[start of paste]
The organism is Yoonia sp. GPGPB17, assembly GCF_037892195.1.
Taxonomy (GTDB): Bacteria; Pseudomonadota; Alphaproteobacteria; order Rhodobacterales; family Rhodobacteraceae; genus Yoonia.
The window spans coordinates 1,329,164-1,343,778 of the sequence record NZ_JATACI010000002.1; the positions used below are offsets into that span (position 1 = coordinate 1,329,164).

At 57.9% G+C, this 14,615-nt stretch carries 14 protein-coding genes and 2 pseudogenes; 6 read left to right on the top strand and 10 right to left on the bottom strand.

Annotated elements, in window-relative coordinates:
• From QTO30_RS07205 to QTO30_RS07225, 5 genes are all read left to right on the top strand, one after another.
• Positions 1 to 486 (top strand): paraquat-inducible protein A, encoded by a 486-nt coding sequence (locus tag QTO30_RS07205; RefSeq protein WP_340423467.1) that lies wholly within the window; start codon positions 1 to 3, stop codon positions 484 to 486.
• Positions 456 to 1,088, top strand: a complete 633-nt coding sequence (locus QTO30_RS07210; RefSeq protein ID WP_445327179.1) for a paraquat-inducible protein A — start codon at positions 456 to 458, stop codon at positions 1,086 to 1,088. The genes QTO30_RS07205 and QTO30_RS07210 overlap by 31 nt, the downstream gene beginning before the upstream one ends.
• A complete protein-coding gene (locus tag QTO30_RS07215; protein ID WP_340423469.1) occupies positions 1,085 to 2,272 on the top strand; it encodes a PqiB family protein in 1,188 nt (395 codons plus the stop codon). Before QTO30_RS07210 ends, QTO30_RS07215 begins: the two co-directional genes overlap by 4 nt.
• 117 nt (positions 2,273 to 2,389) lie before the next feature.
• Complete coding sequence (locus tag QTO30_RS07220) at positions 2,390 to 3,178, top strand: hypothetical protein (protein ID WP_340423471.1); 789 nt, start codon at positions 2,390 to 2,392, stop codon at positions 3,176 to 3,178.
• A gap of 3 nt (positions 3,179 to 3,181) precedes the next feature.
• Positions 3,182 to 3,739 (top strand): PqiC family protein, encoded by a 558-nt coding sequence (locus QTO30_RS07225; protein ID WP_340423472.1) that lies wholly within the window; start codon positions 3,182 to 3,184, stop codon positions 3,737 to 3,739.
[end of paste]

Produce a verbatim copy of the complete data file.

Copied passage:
The organism is Yoonia sp. GPGPB17, assembly GCF_037892195.1.
Taxonomy (GTDB): Bacteria; Pseudomonadota; Alphaproteobacteria; order Rhodobacterales; family Rhodobacteraceae; genus Yoonia.
The window spans coordinates 1,329,164-1,343,778 of the sequence record NZ_JATACI010000002.1; the positions used below are offsets into that span (position 1 = coordinate 1,329,164).

At 57.9% G+C, this 14,615-nt stretch carries 14 protein-coding genes and 2 pseudogenes; 6 read left to right on the top strand and 10 right to left on the bottom strand.

Annotated elements, in window-relative coordinates:
• From QTO30_RS07205 to QTO30_RS07225, 5 genes are all read left to right on the top strand, one after another.
• Positions 1 to 486 (top strand): paraquat-inducible protein A, encoded by a 486-nt coding sequence (locus tag QTO30_RS07205; RefSeq protein WP_340423467.1) that lies wholly within the window; start codon positions 1 to 3, stop codon positions 484 to 486.
• Positions 456 to 1,088, top strand: a complete 633-nt coding sequence (locus QTO30_RS07210; RefSeq protein ID WP_445327179.1) for a paraquat-inducible protein A — start codon at positions 456 to 458, stop codon at positions 1,086 to 1,088. The genes QTO30_RS07205 and QTO30_RS07210 overlap by 31 nt, the downstream gene beginning before the upstream one ends.
• A complete protein-coding gene (locus tag QTO30_RS07215; protein ID WP_340423469.1) occupies positions 1,085 to 2,272 on the top strand; it encodes a PqiB family protein in 1,188 nt (395 codons plus the stop codon). Before QTO30_RS07210 ends, QTO30_RS07215 begins: the two co-directional genes overlap by 4 nt.
• 117 nt (positions 2,273 to 2,389) lie before the next feature.
• Complete coding sequence (locus tag QTO30_RS07220) at positions 2,390 to 3,178, top strand: hypothetical protein (protein ID WP_340423471.1); 789 nt, start codon at positions 2,390 to 2,392, stop codon at positions 3,176 to 3,178.
• A gap of 3 nt (positions 3,179 to 3,181) precedes the next feature.
• Positions 3,182 to 3,739 (top strand): PqiC family protein, encoded by a 558-nt coding sequence (locus QTO30_RS07225; protein ID WP_340423472.1) that lies wholly within the window; start codon positions 3,182 to 3,184, stop codon positions 3,737 to 3,739.